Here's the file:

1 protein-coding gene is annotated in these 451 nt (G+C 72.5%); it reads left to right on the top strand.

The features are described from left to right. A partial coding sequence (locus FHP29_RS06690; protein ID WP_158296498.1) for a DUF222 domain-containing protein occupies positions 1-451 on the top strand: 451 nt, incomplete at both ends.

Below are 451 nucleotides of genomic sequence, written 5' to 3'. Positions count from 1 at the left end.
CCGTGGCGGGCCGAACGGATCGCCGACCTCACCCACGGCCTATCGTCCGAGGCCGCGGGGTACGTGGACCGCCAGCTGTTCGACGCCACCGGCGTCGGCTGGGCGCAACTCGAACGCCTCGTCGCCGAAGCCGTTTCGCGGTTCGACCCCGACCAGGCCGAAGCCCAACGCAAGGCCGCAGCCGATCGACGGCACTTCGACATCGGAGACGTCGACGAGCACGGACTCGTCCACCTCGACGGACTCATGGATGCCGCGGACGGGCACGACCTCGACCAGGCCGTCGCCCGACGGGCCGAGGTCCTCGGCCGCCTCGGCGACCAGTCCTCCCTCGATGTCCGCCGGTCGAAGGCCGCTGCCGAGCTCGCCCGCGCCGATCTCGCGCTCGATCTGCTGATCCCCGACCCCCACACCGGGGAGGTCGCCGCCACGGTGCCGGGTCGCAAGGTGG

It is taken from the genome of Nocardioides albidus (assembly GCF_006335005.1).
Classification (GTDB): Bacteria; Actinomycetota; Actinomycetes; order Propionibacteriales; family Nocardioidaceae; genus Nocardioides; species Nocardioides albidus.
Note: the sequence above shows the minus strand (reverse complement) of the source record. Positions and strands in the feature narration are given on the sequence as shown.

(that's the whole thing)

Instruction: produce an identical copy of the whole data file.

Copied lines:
1 protein-coding gene is annotated in these 451 nt (G+C 72.5%); it reads left to right on the top strand.

The features are described from left to right. A partial coding sequence (locus FHP29_RS06690; protein ID WP_158296498.1) for a DUF222 domain-containing protein occupies positions 1-451 on the top strand: 451 nt, incomplete at both ends.

Below are 451 nucleotides of genomic sequence, written 5' to 3'. Positions count from 1 at the left end.
CCGTGGCGGGCCGAACGGATCGCCGACCTCACCCACGGCCTATCGTCCGAGGCCGCGGGGTACGTGGACCGCCAGCTGTTCGACGCCACCGGCGTCGGCTGGGCGCAACTCGAACGCCTCGTCGCCGAAGCCGTTTCGCGGTTCGACCCCGACCAGGCCGAAGCCCAACGCAAGGCCGCAGCCGATCGACGGCACTTCGACATCGGAGACGTCGACGAGCACGGACTCGTCCACCTCGACGGACTCATGGATGCCGCGGACGGGCACGACCTCGACCAGGCCGTCGCCCGACGGGCCGAGGTCCTCGGCCGCCTCGGCGACCAGTCCTCCCTCGATGTCCGCCGGTCGAAGGCCGCTGCCGAGCTCGCCCGCGCCGATCTCGCGCTCGATCTGCTGATCCCCGACCCCCACACCGGGGAGGTCGCCGCCACGGTGCCGGGTCGCAAGGTGG

It is taken from the genome of Nocardioides albidus (assembly GCF_006335005.1).
Classification (GTDB): Bacteria; Actinomycetota; Actinomycetes; order Propionibacteriales; family Nocardioidaceae; genus Nocardioides; species Nocardioides albidus.
Note: the sequence above shows the minus strand (reverse complement) of the source record. Positions and strands in the feature narration are given on the sequence as shown.